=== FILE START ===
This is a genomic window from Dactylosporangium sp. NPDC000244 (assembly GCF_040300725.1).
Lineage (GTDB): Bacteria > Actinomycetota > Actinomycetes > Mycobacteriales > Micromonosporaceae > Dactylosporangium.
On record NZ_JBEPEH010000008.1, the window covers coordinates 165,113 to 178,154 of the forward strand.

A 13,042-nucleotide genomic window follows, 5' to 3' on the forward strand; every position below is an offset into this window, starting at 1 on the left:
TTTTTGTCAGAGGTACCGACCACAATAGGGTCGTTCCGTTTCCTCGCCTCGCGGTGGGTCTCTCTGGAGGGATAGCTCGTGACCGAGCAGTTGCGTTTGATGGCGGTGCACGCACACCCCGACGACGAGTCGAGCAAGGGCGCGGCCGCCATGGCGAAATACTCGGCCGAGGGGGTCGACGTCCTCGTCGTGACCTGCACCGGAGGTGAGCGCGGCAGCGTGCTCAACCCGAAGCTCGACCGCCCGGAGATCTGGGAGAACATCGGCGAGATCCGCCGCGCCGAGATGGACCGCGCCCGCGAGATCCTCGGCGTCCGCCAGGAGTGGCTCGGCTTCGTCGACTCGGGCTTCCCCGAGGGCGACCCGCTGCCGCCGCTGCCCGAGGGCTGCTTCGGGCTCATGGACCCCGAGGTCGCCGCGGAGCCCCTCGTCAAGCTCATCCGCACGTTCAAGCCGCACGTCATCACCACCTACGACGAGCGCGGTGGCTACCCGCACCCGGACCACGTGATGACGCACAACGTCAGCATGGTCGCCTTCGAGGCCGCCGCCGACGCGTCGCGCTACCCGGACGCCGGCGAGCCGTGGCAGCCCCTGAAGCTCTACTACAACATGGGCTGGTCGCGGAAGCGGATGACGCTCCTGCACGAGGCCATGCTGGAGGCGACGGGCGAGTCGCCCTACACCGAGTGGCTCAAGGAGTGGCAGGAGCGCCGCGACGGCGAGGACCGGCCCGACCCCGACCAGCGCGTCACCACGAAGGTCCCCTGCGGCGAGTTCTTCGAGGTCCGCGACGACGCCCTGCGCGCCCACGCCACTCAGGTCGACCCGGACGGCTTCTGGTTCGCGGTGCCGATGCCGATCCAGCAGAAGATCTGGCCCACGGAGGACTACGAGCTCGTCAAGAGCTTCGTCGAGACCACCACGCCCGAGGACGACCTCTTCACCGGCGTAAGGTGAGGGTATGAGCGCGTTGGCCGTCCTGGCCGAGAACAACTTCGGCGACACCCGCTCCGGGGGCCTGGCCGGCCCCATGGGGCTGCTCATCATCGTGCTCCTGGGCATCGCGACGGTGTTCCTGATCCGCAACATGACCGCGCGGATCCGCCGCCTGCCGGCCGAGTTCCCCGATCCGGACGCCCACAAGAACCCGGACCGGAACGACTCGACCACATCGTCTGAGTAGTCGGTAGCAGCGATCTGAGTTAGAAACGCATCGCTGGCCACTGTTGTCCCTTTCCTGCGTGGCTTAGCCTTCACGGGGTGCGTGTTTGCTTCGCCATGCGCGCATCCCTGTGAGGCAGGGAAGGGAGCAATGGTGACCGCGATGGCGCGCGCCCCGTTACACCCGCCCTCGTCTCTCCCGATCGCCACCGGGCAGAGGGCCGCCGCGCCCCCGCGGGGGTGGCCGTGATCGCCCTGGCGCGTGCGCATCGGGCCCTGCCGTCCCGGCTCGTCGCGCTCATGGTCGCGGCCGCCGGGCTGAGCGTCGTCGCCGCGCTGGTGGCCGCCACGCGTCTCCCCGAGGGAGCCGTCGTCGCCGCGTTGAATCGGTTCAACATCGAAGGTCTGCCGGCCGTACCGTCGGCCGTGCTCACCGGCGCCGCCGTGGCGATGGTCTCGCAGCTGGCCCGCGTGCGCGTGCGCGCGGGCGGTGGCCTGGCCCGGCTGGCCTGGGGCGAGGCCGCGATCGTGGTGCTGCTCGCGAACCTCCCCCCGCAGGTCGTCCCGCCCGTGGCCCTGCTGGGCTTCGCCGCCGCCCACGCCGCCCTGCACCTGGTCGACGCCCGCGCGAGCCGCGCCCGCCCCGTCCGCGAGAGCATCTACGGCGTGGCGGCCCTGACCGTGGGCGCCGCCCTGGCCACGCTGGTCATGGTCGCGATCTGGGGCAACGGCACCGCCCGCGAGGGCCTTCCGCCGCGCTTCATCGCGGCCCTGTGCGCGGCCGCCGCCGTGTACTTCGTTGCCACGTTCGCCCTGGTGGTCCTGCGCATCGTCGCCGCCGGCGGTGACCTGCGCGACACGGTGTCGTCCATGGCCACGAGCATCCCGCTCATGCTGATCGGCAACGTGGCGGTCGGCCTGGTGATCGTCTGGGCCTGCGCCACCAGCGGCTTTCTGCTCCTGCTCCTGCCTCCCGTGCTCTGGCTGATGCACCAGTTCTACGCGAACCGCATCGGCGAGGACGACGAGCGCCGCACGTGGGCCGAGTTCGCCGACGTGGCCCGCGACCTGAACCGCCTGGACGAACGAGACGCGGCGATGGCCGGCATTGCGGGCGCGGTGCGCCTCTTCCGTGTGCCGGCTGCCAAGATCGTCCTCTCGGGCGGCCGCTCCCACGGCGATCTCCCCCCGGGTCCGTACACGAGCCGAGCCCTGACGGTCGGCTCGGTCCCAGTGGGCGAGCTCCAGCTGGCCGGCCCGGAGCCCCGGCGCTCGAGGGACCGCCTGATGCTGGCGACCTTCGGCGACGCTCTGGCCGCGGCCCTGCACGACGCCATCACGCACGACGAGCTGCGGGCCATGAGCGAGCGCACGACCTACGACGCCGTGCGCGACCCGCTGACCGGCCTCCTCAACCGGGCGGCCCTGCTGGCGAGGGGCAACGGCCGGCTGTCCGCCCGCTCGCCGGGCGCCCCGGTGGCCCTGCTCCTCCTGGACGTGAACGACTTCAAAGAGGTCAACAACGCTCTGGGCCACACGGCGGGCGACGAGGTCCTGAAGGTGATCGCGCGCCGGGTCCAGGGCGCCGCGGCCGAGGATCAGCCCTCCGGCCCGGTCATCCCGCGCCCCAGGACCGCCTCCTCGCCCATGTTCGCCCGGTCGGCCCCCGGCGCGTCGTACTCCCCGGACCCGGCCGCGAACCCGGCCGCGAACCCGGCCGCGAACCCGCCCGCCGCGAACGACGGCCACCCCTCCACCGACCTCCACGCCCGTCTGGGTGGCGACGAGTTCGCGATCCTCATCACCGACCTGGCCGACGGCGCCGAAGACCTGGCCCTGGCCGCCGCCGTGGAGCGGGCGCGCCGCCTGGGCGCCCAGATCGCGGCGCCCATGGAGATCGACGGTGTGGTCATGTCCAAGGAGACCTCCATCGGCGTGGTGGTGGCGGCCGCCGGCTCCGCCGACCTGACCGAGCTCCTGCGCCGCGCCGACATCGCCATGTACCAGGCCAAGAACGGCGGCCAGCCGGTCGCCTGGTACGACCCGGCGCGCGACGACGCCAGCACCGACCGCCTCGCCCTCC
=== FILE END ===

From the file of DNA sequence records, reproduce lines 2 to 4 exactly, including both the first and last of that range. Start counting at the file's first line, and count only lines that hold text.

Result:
Lineage (GTDB): Bacteria > Actinomycetota > Actinomycetes > Mycobacteriales > Micromonosporaceae > Dactylosporangium.
On record NZ_JBEPEH010000008.1, the window covers coordinates 165,113 to 178,154 of the forward strand.

A 13,042-nucleotide genomic window follows, 5' to 3' on the forward strand; every position below is an offset into this window, starting at 1 on the left: